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Dataplot Vol 1 Auxiliary Chapter

PEAKS OF FREQUENCY TABLE

Name:
    PEAKS OF FREQUENCY TABLE (LET)
Type:
    Let Subcommand
Purpose:
    Bin (i.e., create a frequency table) a response variable and then thin the frequency table by extracting the peaks.
Description:
    Binning a data variable means to divide it into classes and compute the frequency for each class. This is the numerical equivalent of a histogram.

    Peaks are determined as follows:

    1. Compute the difference of the frequency counts.

    2. Where the differences change sign indicates a peak.

    Also, you can specify that relative frequencies rather than counts be computed. The command

      SET RELATIVE HISTOGRAM <AREA/PERCENT>

    can be used to specify whether relative frequencies are computed so that the area sums to 1 or so that frequencies sum to 1. The first option, which is the default, is useful for when using the relative binning as an estimate of a probability distribution. The second option is useful when you want to see what percentage of the data falls in a given class.

Syntax 1:
    LET <y2> <x2> = PEAKS OF FREQUENCY TABLE <y>
                            <SUBSET/EXCEPT/FOR qualification> where <y> is the response variable;
                <y2> is a variable where the computed counts (or frequencies) are stored;
                <x2> is a variable where the computed bin mid-points are stored;
    and where the <SUBSET/EXCEPT/FOR qualification> is optional.

    This syntax is used for the case where the frequencies are expressed as raw counts.

Syntax 2:
    LET <y2> <x2> = RELATIVE PEAKS OF FREQUENCY TABLE <y>
                            <SUBSET/EXCEPT/FOR qualification>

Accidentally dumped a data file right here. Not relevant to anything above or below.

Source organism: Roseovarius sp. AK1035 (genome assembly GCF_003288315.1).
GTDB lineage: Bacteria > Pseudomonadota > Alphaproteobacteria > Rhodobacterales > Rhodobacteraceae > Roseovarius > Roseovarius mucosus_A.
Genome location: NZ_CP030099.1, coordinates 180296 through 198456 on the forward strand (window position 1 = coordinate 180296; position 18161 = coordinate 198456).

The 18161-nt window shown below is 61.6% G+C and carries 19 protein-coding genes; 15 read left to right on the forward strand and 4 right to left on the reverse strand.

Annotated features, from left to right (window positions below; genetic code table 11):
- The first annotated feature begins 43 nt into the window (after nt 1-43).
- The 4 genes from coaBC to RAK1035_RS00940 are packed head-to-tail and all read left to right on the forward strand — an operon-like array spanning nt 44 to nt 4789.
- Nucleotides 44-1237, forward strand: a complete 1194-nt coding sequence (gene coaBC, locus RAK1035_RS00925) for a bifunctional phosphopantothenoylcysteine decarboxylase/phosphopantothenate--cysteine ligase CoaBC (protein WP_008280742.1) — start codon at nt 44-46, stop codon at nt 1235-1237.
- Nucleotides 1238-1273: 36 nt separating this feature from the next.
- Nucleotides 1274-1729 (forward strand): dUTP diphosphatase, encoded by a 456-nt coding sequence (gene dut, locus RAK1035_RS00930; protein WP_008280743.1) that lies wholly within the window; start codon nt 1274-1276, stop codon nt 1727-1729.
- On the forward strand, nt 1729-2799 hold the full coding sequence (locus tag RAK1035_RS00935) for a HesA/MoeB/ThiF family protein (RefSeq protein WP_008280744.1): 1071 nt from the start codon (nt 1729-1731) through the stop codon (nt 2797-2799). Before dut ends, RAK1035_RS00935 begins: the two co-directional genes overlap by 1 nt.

where <y> is the response variable;
                <y2> is a variable where the computed counts (or frequencies) are stored;
                <x2> is a variable where the computed bin mid-points are stored;
    and where the <SUBSET/EXCEPT/FOR qualification> is optional.

    This syntax is used for the case where the frequencies are expressed as relative frequencies.

Examples:
    LET Y2 X2 = PEAKS OF FREQUENCY TABLE Y
    LET Y2 X2 = PEAKS OF FREQUENCY TABLE Y SUBSET TAG > 2
    LET Y2 X2 = RELATIVE PEAKS OF FREQUENCY TABLE Y
Note:
    As with the histogram, you can use the CLASS WIDTH, CLASS LOWER, and CLASS UPPER commands to override these defaults.

    By default, DATAPLOT uses a class width of 0.3 times the standard deviation of the variable. A number of alternative choices for class width can be set with the command

      SET HISTOGRAM CLASS WIDTH

    Enter HELP HISTOGRAM CLASS WIDTH for details.

Default:
    None
Synonyms:
    None
Related Commands: Applications:
    Data Analysis
Implementation Date:
    2008/4
Program:
     
    let u1 = 0
    let sd1 = 1
    let u2 = 5
    let sd2 = 3
    let p = 0.6
    let y = normal mixture rand numb for i = 1 1 500
    .
    set write decimals 4
    let y2 x2 = binned y
    print x2 y2
    .
    let y3 x3 = peaks of frequency table y
    print x3 y3
    .
    xlimits -5 15
    histogram y
    .
    line color blue
    line dash
    line thickness 0.2
    let ycoor1 = 0
    let npeak = size x3
    .
    loop for k = 1 1 npeak
        let xtemp = x3(k)
        let ytemp = y3(k)
        drawdata xtemp ycoor1 xtemp ytemp
    end of loop
        
    The following output is generated.
     VARIABLES--X2             Y2
    
            -4.0351         1.0000
            -3.0993         2.0000
            -2.1636        10.0000
            -1.2278        51.0000
            -0.2921       112.0000
             0.6437       103.0000
             1.5795        41.0000
             2.5152        24.0000
             3.4510        27.0000
             4.3868        19.0000
             5.3225        29.0000
             6.2583        23.0000
             7.1941        22.0000
             8.1298        17.0000
             9.0656         7.0000
            10.0014         7.0000
            10.9371         3.0000
            11.8729         2.0000
    
     VARIABLES--X3             Y3
    
            -0.2921       112.0000
             3.4510        27.0000
             5.3225        29.0000
        
    plot generated by sample program

Date created: 1/26/2009
Last updated: 1/26/2009
Please email comments on this WWW page to alan.heckert@nist.gov.